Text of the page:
How Russian Nationaism is at Odds with an Increasingly Global World

Under the pretext of saving ethnic Russians, Vladimir Putin has been making headlines recently for his aggressive takeover of the Crimea and impending invasion of Eastern Ukraine. As a result, the United States and Europe have threatened increasingly severe economic sanctions. These sanctions are complex, as parts of Europe depend of Russia for oil, quite literally fueling its economy. If Europe were to impose sanctions on Russia, it would be imposing sanctions on itself.

That complexity is the result of the collision between Nationalism and Globalism. US Secretary of State John Kerry recently referred to Russia’s expansion as an action more appropriate for the nineteenth century than the present. He is very right to consider Russian violence as criminally outdated. Today’s world should be one of peaceful international trade, resolving economic disputes diplomatically rather than militarily.


In its simplest form, Nationalism is the identification and statehood of one lawfully-aligned group as distinct from, and often better than, another group state. Nationalism does not have to equal totalitarianism, such as marching hordes of perfectly aligned soldiers past monolithic stone buildings emblazoned with portraits of Dictators.

Though totalitarianism can be nationalistic, nationalism occurs also when Americans have a barbeque on Memorial Day. Nationalism occurs when the British watch the BBC Proms and sing along to Jerusalem. It’s at play when Italians cheer during the World Cup (or cry). Identifying as Brazilian, Turkish, or Japanese is, in essence, Nationalism. It’s the idea of possessing certain traits because of your passport.

It’s difficult to pinpoint when people began identifying themselves as belonging to distinct nations in the modern sense, but a safe guess would be just after the fall of Napoleon. While earlier French Revolutionaries may have started the process by developing a new flag under which to rally against King Louis XVI, questioning the legitimacy of the Bourbon dynasty and looking to history for justification, it wasn’t until Napoleon’s Europe broke apart that people began to think in modern terms about their new identities.

In the twentieth century, Mussolini took nationalism one giant step further with the creation of Fascism. Espousing the benefits of nationalism, the Fascist economy encouraged the creation of national guilds of industry. These were semi-state-managed organizations that oversaw production in order to combat things like price hikes, overproduction, and other purportedly unsavory market tendencies. Fascism also asked Italians to happily remain in their class to benefit Italian society. Workers were workers and industrialists were industrialists. This was promoted to combat the union protests of Italian socialists and communists that had hampered the economy prior to the Fascist takeover. The theory went that if workers remained in their class, they would be contributing to a grander national goal, increasing the prosperity and solidarity of their country, which, in turn, would increase their happiness.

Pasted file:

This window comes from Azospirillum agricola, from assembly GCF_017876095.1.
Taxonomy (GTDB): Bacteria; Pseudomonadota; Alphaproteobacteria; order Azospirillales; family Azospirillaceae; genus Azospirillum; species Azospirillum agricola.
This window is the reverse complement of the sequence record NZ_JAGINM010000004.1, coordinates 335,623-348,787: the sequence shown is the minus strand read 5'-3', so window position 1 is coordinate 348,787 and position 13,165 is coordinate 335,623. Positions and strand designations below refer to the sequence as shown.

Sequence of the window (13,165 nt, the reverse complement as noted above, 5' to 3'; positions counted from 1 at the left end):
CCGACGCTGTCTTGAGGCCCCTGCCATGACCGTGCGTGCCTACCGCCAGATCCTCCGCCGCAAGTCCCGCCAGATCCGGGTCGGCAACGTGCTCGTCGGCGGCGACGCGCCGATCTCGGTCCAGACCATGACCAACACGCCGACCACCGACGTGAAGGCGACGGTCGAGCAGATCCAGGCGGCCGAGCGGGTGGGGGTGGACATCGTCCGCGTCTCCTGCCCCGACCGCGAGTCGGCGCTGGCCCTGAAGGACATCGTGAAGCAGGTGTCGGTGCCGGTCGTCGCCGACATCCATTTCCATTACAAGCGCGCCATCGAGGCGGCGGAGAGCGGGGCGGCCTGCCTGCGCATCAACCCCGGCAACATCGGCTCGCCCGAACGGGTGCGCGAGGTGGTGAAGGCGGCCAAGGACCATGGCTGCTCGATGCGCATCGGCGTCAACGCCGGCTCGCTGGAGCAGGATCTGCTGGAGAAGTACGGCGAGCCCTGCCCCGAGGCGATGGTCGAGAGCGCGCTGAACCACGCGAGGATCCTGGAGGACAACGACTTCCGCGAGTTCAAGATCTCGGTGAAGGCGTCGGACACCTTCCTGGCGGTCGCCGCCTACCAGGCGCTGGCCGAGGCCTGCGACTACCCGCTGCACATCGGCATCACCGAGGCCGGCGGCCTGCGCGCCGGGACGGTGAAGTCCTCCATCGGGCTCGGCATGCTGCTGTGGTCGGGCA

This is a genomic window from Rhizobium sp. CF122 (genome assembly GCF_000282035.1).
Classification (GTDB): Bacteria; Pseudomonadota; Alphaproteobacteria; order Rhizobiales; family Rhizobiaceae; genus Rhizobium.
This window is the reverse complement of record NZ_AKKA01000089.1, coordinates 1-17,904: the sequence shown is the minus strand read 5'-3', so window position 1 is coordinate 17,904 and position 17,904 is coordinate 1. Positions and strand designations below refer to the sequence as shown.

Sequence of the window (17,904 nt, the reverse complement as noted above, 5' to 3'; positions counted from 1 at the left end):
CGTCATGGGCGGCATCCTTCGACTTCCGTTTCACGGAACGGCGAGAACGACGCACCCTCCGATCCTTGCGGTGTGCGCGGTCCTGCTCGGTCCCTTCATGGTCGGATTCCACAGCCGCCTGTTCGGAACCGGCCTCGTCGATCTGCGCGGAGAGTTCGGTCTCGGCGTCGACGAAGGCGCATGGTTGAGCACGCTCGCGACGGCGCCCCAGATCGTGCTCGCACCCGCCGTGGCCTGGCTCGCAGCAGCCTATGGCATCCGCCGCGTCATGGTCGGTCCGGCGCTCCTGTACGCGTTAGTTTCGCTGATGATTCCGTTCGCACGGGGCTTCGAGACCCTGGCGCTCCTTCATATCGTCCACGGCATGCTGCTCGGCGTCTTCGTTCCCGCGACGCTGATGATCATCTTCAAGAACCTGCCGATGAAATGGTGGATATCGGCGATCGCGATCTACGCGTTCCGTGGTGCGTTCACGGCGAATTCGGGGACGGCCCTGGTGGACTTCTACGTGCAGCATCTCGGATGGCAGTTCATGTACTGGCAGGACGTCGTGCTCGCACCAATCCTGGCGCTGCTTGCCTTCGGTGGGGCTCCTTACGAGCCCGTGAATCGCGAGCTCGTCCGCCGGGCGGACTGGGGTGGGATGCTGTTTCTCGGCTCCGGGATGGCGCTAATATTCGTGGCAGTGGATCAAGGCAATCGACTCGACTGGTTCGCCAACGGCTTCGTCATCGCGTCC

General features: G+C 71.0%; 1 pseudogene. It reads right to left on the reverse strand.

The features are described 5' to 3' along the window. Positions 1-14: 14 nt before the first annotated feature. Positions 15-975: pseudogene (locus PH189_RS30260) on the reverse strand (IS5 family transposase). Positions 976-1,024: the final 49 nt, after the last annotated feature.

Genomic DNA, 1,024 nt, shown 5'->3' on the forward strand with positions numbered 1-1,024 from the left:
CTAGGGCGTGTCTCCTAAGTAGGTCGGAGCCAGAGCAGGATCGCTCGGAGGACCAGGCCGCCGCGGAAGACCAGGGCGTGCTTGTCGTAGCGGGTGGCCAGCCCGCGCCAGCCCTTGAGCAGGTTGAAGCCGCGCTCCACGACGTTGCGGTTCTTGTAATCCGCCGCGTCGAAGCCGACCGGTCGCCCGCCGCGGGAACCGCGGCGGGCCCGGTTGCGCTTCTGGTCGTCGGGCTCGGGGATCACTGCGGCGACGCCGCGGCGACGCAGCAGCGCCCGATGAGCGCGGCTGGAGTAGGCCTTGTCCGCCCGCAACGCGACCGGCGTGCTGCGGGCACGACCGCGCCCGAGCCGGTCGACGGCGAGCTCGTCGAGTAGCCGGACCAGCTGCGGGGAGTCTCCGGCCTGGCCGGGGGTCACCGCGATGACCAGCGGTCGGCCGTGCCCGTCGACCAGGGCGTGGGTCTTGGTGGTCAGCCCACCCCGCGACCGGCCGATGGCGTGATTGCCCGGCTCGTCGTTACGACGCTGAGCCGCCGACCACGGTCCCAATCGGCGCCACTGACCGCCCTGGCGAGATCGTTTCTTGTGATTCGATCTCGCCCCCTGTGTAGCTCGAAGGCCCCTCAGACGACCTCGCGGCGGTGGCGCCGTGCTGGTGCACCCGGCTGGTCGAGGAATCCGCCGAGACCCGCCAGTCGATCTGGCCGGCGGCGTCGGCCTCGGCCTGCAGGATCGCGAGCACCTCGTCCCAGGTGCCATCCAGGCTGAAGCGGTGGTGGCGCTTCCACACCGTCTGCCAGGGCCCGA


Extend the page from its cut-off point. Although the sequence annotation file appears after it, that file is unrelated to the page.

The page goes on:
One of the more ambitious goals of the Fascist economy was complete Autarky. Autarky is the idea that a nation does not engage in international trade but produces all goods and services on its own. Autarky is supposed to help a nation achieve economic self-determination. If a foreign country that produced your wheat disagreed with your policy, would your nation really be able to act without consideration on the international stage?

To some extent, modern nations still subconsciously support autarky. In America, we hear autarkical language quite often. The phrases, “Made in America!”, and “they’re outsourcing jobs to China!” come to mind. While it is perfectly acceptable for consumers to affect market demand by desiring products to be made where they prefer, to implement those kinds of restrictions into government policy is economically disadvantageous. If a business produces affordable products, he or she is going to do what makes the most economic sense. To force a business to make its products more expensively hurts both the consumer and producer.

Another major problem with Autarky is that it forces nations to engage in war for resources. For example, let’s say Country A needs copper for increased demand in home and building construction, but lacks copper mines in its lawful territory. In a globalized economy, businesses in Country A would simply arrange a trade deal with mine owners in Country B. Businesses in Country B might need silk for the market demand of its people, of which Country A has a natural abundance. The two nations peacefully exchange goods at free-trade market rates.

In an Autarkical world, Country A believes that only Country A can produce worthy goods, and so it should produce all goods that it consumes. Country A needs the mines that Country B has in its borders, and so Country A finds a reason to invade Country B. We see this happen today, mainly for oil, because of mixed economies where regulation affects the market.

The situation in Ukraine is extremely complicated, but can ultimately be boiled down to low grade, leftover nationalistic sentiment. The Ukraine government sought to strike an economic deal with the EU, but some who favored stronger ties with Russian passionately protested. Although Europe has an economic situation that needs improvement, I completely fail to understand why any free-thinking human would seek the yoke of Russia’s corrupt, opaque economy. My guess is that, because of the illogical and unfortunate nationalistic sentiment among those in Crimea and Odessa, they see closer ties to the EU deal as an ebb away from their “true” identity.

Author: Patrick Vitalone

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